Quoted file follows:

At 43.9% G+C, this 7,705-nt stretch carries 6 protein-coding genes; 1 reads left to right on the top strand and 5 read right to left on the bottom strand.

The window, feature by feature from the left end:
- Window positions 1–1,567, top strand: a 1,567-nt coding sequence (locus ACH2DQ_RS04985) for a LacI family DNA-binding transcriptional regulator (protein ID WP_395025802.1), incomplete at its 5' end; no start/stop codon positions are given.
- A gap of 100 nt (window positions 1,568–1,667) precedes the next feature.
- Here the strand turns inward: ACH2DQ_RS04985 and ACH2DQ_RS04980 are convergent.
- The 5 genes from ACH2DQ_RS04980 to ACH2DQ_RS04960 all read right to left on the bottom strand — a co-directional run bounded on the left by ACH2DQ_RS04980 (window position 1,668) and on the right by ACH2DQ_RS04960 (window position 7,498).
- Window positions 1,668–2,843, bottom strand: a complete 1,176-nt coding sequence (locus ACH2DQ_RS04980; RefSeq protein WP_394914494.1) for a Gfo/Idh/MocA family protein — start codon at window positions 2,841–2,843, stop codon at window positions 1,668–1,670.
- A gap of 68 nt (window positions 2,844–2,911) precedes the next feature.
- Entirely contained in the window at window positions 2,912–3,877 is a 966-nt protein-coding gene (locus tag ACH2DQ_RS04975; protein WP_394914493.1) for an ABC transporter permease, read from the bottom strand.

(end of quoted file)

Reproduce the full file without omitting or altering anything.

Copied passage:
At 43.9% G+C, this 7,705-nt stretch carries 6 protein-coding genes; 1 reads left to right on the top strand and 5 read right to left on the bottom strand.

The window, feature by feature from the left end:
- Window positions 1–1,567, top strand: a 1,567-nt coding sequence (locus ACH2DQ_RS04985) for a LacI family DNA-binding transcriptional regulator (protein ID WP_395025802.1), incomplete at its 5' end; no start/stop codon positions are given.
- A gap of 100 nt (window positions 1,568–1,667) precedes the next feature.
- Here the strand turns inward: ACH2DQ_RS04985 and ACH2DQ_RS04980 are convergent.
- The 5 genes from ACH2DQ_RS04980 to ACH2DQ_RS04960 all read right to left on the bottom strand — a co-directional run bounded on the left by ACH2DQ_RS04980 (window position 1,668) and on the right by ACH2DQ_RS04960 (window position 7,498).
- Window positions 1,668–2,843, bottom strand: a complete 1,176-nt coding sequence (locus ACH2DQ_RS04980; RefSeq protein WP_394914494.1) for a Gfo/Idh/MocA family protein — start codon at window positions 2,841–2,843, stop codon at window positions 1,668–1,670.
- A gap of 68 nt (window positions 2,844–2,911) precedes the next feature.
- Entirely contained in the window at window positions 2,912–3,877 is a 966-nt protein-coding gene (locus tag ACH2DQ_RS04975; protein WP_394914493.1) for an ABC transporter permease, read from the bottom strand.